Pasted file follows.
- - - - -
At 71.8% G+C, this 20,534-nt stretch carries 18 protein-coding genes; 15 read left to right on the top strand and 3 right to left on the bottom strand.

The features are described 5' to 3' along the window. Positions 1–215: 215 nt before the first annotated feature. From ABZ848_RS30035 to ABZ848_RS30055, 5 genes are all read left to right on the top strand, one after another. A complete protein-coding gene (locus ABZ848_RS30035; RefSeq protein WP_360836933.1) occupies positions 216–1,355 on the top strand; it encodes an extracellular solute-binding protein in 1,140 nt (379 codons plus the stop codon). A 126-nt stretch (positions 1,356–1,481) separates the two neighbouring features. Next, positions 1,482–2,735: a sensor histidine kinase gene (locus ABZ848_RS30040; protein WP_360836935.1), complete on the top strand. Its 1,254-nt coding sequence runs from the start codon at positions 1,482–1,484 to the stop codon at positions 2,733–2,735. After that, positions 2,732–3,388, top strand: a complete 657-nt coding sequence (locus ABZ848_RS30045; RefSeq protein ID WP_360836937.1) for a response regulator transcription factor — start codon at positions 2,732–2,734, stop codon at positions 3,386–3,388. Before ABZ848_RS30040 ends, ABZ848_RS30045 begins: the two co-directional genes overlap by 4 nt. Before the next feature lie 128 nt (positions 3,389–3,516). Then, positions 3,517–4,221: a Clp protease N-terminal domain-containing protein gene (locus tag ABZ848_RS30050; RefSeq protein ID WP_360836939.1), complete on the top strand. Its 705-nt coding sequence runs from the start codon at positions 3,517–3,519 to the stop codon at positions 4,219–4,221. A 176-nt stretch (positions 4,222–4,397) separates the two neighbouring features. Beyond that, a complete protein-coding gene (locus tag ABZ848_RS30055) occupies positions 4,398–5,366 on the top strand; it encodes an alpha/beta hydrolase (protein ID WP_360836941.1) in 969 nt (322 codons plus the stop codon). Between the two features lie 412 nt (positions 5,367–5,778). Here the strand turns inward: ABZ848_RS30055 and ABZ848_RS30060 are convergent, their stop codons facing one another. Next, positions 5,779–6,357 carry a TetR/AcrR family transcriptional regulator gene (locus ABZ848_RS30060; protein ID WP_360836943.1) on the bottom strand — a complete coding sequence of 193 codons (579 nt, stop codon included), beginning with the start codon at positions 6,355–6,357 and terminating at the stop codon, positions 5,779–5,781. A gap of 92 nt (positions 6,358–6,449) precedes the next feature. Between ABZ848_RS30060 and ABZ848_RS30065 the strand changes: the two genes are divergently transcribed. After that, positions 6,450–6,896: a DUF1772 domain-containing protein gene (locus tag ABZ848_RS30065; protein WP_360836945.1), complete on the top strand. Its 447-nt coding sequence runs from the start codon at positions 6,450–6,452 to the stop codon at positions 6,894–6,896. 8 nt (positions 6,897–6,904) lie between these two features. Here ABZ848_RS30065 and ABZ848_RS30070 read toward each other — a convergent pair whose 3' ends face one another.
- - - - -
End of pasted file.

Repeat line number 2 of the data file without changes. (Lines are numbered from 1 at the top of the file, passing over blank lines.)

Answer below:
The features are described 5' to 3' along the window. Positions 1–215: 215 nt before the first annotated feature. From ABZ848_RS30035 to ABZ848_RS30055, 5 genes are all read left to right on the top strand, one after another. A complete protein-coding gene (locus ABZ848_RS30035; RefSeq protein WP_360836933.1) occupies positions 216–1,355 on the top strand; it encodes an extracellular solute-binding protein in 1,140 nt (379 codons plus the stop codon). A 126-nt stretch (positions 1,356–1,481) separates the two neighbouring features. Next, positions 1,482–2,735: a sensor histidine kinase gene (locus ABZ848_RS30040; protein WP_360836935.1), complete on the top strand. Its 1,254-nt coding sequence runs from the start codon at positions 1,482–1,484 to the stop codon at positions 2,733–2,735. After that, positions 2,732–3,388, top strand: a complete 657-nt coding sequence (locus ABZ848_RS30045; RefSeq protein ID WP_360836937.1) for a response regulator transcription factor — start codon at positions 2,732–2,734, stop codon at positions 3,386–3,388. Before ABZ848_RS30040 ends, ABZ848_RS30045 begins: the two co-directional genes overlap by 4 nt. Before the next feature lie 128 nt (positions 3,389–3,516). Then, positions 3,517–4,221: a Clp protease N-terminal domain-containing protein gene (locus tag ABZ848_RS30050; RefSeq protein ID WP_360836939.1), complete on the top strand. Its 705-nt coding sequence runs from the start codon at positions 3,517–3,519 to the stop codon at positions 4,219–4,221. A 176-nt stretch (positions 4,222–4,397) separates the two neighbouring features. Beyond that, a complete protein-coding gene (locus tag ABZ848_RS30055) occupies positions 4,398–5,366 on the top strand; it encodes an alpha/beta hydrolase (protein ID WP_360836941.1) in 969 nt (322 codons plus the stop codon). Between the two features lie 412 nt (positions 5,367–5,778). Here the strand turns inward: ABZ848_RS30055 and ABZ848_RS30060 are convergent, their stop codons facing one another. Next, positions 5,779–6,357 carry a TetR/AcrR family transcriptional regulator gene (locus ABZ848_RS30060; protein ID WP_360836943.1) on the bottom strand — a complete coding sequence of 193 codons (579 nt, stop codon included), beginning with the start codon at positions 6,355–6,357 and terminating at the stop codon, positions 5,779–5,781. A gap of 92 nt (positions 6,358–6,449) precedes the next feature. Between ABZ848_RS30060 and ABZ848_RS30065 the strand changes: the two genes are divergently transcribed. After that, positions 6,450–6,896: a DUF1772 domain-containing protein gene (locus tag ABZ848_RS30065; protein WP_360836945.1), complete on the top strand. Its 447-nt coding sequence runs from the start codon at positions 6,450–6,452 to the stop codon at positions 6,894–6,896. 8 nt (positions 6,897–6,904) lie between these two features. Here ABZ848_RS30065 and ABZ848_RS30070 read toward each other — a convergent pair whose 3' ends face one another.